Edit: yikes, I didn't intend to post such a rant. In case I've given the opposite impression, let me say that I don't think there's anything terribly wrong with the majority of American Fork, UT folks. I do however dislike and distrust the way that homogeneity seems to be valued and expected by some folks.
Being a teacher, our union has some kind of connection with a life insurance company. Using their quick online estimates, for a 20 year payout with coverage up to 1mil each for my wife and I, it would cost us a total of 100 a month. I have no clue if that is a good deal or not. We don't have any kids yet, but might in a few years. (We just got married over the summer! No rush.)
Can you guys give a brief sumamry of the difference between term vs. life? I am off to google that right now.
Thanks for all of your replies!
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With term life, you just pay an annual or monthly premium to get an agreed sum if you die. Whole life combines that with a savings program which pays you a large sum at some time in the future, say twenty years from now. In general you can get better investment options elsewhere, and that feature will greatly increase your premiums. Once in a while this benefits someone who otherwise would never save a dime, as it amounts to automatic savings; but I used to make annual payments to a 401k plan, which I could then deduct from my taxable income, and which I now am withdrawing tax free after retirement. With such options out there, it usually pays better to use those rather than putting a lot of money into insurance premiums. But as I said, look for more recently informed advice than mine.
And you might ask someone from your union to explain their life insurance program. Some teachers teach accounting, so teachers' unions rarely get away with offering questionable financial advice. Most likely they offer a good deal, and they certainly should be considered even if you eventually decide you can do better elsewhere.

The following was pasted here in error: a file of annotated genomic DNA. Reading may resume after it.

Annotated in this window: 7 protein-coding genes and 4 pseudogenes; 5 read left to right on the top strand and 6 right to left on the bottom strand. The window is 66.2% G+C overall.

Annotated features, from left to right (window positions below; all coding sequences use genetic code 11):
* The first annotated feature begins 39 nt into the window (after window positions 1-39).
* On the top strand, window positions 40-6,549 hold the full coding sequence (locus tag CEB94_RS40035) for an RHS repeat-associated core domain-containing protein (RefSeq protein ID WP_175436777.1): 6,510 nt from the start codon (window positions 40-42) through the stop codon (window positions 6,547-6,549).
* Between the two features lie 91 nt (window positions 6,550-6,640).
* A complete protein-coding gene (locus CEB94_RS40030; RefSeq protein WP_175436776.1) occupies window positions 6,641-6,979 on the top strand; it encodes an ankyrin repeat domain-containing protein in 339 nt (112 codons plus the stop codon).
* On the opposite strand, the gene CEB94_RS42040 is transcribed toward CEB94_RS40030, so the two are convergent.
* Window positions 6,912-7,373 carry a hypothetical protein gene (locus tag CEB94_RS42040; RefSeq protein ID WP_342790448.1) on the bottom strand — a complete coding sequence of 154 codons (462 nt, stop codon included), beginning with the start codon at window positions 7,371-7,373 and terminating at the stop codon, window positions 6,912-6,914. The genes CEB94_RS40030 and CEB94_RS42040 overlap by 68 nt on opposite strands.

mytree - you may also want to check out Clark Howard's website for additional recommendations.
General guidelines for life insurance is to be able to allow the surviving spouse to continue to live in similar circumstances. If you are newly married, both work, no kids and no mortgage, the amount of life insurance you will need will be minimal and probably available through your employer. If you have kids, a mortgage, car loan, etc, you will want to have some coverage on both of you. You can also add coverage as you get older and your needs increase. For example, say you own a house now but have a mortgage and you have no kids. Taking out a policy that is a 10 year level term might be appropriate since on average most folks stay in a home less than 10 years (this coming from someone who has lived in the same house for 14 years). When and if you have kids, you may want to take out a separate policy if you want to insure that there will be some funds for their college education if you die duing the next 15-20 years. In this case, a 15 or 20 year level term policy would be appropriate.
Level term is usually the best choice in these instances. Your premium is fixed for the term of the policy, and they are usually very reasonably priced for the amount of coverage. One of my policies was a 20 year level for just under $200,000 of coverage and my premium is under $200/year, and rates have come down since I took out the policy. You will want to stay with highly rated companies, and Clark Howard's web site can refer you to those web sites that accurately rate the financial stability of life insurance companies.